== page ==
He hadn’t had much time to register all that had happened before the beast’s body flopped down into the little crevice with them.
“Oh, great,” said Runavan. “Now what?”
The size of the beast had blocked out their exit, and now that it was dead and next to them, Vaeda realized just how large it truly was. It could have easily eaten all six of them and felt like it had hardly eaten more than a few peanuts, and as Vaeda walked around the carcass, he found himself growing steadily more impressed that the beast had been slain so easily.
Runavan, however, had raised a good question: Now that the beast blocked their entrance in death more so than it had in life, what were they to do?”
“What do you mean, ‘now what?’” asked Cochava as she pulled out her weapon. “Same thing as before with the dead human, but more fresh meat this time. If this big old bloody carcass is going to stand in our way, I suppose we’ll just have to eat our way out.”
She didn’t waste any time waiting for any arguments or agreements, and dug straight into the body of the beast.
Vaeda wasn’t all the way sure how to go about pretending he was just fine on this go around. The subject of food was still a strange one amongst this group, and he knew that all thought him odd for not ever joining in their feasts.
And yet, this time, even Go’Ranashu had known something was wrong. He had said something about it, moments before anything actually happened with the attack of the Breckervie. He’d known that the body of the human was all but planted there for them. The moment Cochava had ripped into the flesh, the beast had awoken. Could it be that something similar would happen now?
“You don’t want to miss out on this fresh meat, mate,” said Cochava. “Who knows how long it’ll be before we get more. At this point, I feel like I’ve wiped out damn near almost all the Veruxians and Omitars in this place.” She licked her lips and made loud smacking noises as she did. “This Breckervie here? Probably the best raw meat I’ve ever had in my life.” She gagged. “Never thought I’d ever be in a position to say that. Raw meat used to give me the willies.”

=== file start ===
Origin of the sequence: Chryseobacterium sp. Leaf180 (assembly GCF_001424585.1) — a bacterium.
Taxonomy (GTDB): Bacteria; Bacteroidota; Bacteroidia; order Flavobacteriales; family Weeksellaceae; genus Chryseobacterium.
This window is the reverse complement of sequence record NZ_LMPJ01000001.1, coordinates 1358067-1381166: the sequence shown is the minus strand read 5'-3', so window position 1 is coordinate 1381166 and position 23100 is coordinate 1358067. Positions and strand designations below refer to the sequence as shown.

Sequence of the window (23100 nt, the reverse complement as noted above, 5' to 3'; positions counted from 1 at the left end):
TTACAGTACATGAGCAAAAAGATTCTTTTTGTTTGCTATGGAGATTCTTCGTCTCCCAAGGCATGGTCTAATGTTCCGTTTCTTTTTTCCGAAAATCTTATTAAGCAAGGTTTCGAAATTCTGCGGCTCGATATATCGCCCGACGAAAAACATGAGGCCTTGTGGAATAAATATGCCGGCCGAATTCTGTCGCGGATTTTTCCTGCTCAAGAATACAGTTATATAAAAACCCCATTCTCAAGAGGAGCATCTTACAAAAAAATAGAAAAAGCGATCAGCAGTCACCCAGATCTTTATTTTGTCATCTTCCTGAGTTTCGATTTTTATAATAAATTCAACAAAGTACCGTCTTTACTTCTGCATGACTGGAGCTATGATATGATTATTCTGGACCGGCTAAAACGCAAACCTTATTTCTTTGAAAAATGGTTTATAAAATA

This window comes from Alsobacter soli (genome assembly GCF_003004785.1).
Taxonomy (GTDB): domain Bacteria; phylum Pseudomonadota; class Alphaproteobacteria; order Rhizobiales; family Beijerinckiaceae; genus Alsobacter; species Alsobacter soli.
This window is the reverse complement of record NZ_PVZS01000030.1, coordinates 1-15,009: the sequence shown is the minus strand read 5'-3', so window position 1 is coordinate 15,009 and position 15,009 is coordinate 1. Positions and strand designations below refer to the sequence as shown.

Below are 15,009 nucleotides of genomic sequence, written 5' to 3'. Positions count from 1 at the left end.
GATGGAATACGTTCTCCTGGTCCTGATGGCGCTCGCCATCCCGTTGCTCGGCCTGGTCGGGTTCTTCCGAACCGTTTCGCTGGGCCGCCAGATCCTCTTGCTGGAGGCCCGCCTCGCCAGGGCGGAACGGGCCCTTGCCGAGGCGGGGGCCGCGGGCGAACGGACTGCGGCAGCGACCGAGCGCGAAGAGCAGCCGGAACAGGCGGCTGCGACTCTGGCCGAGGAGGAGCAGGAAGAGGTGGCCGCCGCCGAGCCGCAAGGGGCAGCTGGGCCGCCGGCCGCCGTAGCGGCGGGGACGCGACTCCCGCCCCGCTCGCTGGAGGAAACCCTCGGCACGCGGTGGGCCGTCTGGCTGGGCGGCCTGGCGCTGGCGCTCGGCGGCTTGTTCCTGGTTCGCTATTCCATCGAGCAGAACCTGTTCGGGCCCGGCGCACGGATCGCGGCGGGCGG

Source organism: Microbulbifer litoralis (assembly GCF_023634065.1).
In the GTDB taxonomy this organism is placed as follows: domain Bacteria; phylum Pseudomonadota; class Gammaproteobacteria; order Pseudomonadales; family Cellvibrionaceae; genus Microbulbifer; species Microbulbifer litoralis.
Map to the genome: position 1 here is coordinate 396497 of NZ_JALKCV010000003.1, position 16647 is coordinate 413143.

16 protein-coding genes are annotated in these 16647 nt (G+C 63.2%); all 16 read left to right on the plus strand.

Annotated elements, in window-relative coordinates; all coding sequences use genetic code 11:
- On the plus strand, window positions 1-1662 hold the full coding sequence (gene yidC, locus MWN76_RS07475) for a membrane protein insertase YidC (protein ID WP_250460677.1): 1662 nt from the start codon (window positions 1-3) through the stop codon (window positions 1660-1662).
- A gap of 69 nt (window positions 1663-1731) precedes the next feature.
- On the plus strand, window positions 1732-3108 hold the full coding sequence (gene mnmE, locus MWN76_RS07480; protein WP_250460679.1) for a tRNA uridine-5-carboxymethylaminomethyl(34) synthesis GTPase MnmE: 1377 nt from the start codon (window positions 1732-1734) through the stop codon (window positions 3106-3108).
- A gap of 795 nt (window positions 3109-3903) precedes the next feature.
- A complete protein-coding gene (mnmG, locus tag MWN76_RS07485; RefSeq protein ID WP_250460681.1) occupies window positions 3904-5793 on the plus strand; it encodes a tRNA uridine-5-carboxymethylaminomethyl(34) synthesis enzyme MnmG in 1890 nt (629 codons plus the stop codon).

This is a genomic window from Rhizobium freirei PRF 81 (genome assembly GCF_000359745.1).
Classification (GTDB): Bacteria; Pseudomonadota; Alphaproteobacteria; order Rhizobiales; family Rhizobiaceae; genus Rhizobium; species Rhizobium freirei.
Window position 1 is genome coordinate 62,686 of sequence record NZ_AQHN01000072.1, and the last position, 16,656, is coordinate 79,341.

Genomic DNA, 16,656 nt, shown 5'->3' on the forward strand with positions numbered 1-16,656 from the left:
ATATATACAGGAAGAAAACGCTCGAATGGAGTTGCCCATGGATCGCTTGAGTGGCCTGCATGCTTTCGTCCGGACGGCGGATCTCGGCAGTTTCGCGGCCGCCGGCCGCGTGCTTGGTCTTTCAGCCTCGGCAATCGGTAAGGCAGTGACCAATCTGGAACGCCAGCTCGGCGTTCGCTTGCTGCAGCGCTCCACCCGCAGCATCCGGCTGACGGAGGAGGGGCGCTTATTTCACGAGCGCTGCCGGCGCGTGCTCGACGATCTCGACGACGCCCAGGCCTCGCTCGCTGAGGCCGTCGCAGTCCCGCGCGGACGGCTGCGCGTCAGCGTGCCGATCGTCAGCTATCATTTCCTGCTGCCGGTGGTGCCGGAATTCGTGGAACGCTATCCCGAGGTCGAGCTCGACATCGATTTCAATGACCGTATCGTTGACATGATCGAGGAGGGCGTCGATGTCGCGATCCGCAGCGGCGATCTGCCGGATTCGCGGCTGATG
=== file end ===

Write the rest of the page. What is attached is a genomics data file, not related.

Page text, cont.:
“Yes, well, survival is survival,” said Surid. “Although, Vaeda, I do not know how you can go about so aimlessly without so much as a bite to eat. I’d have thought you would have fallen to death from malnourishment by now.”
Vaeda kept his thoughts on the matter to himself. “I’m just not hungry,” he said, as he always did. This time, he’d keep more of an eye out on the behavior of the others. How much might it change once the digestion of this new beast took place? He didn’t trust the arrival of the Breckervie anymore than he trusted anything else going on in this cave. He just wished he knew how to go about speaking his mind and gaining the trust of everybody else.
“Of course you’re not,” said Yaga. “All of you question me and act as though I’m the one who should be questioned when he is the one increasingly acting strange.”
“We have exhausted this argument,” said Surid. “Vaeda is no more of a problem than you or anybody else.”
Vaeda wished more than anything he could believe that, but now he wasn’t sure. Now, everything seemed as wrong as it had when he first got here. He looked over to Yaga and felt something shift within him again. He couldn’t explain what it was about her that had him so disgruntled, but he knew there was more to her than met the eye.
And with Runavan’s self-revelation of the power that got him damned down here, what of the others? None of them had spoken of their potential powers, and as far as he knew, none of them had even known what they’d done to get themselves trapped down here in the first place.
“You all can think what you want,” he found himself saying, after a time. “I believe there is a way out of here. I have seen it in my inner mind’s eye. You can either join me in my quest to find our way out of here, or you can sit here and rot. I no longer have time to convince people who care not about our way out of here.”
He left the group at that. He didn’t want to hear anything else they had to say. Whether they trusted him or not, he knew he had to find a way out of this mess, whether it was the last thing he did or not.
He just wished he could remember what it was he fought so hard to achieve.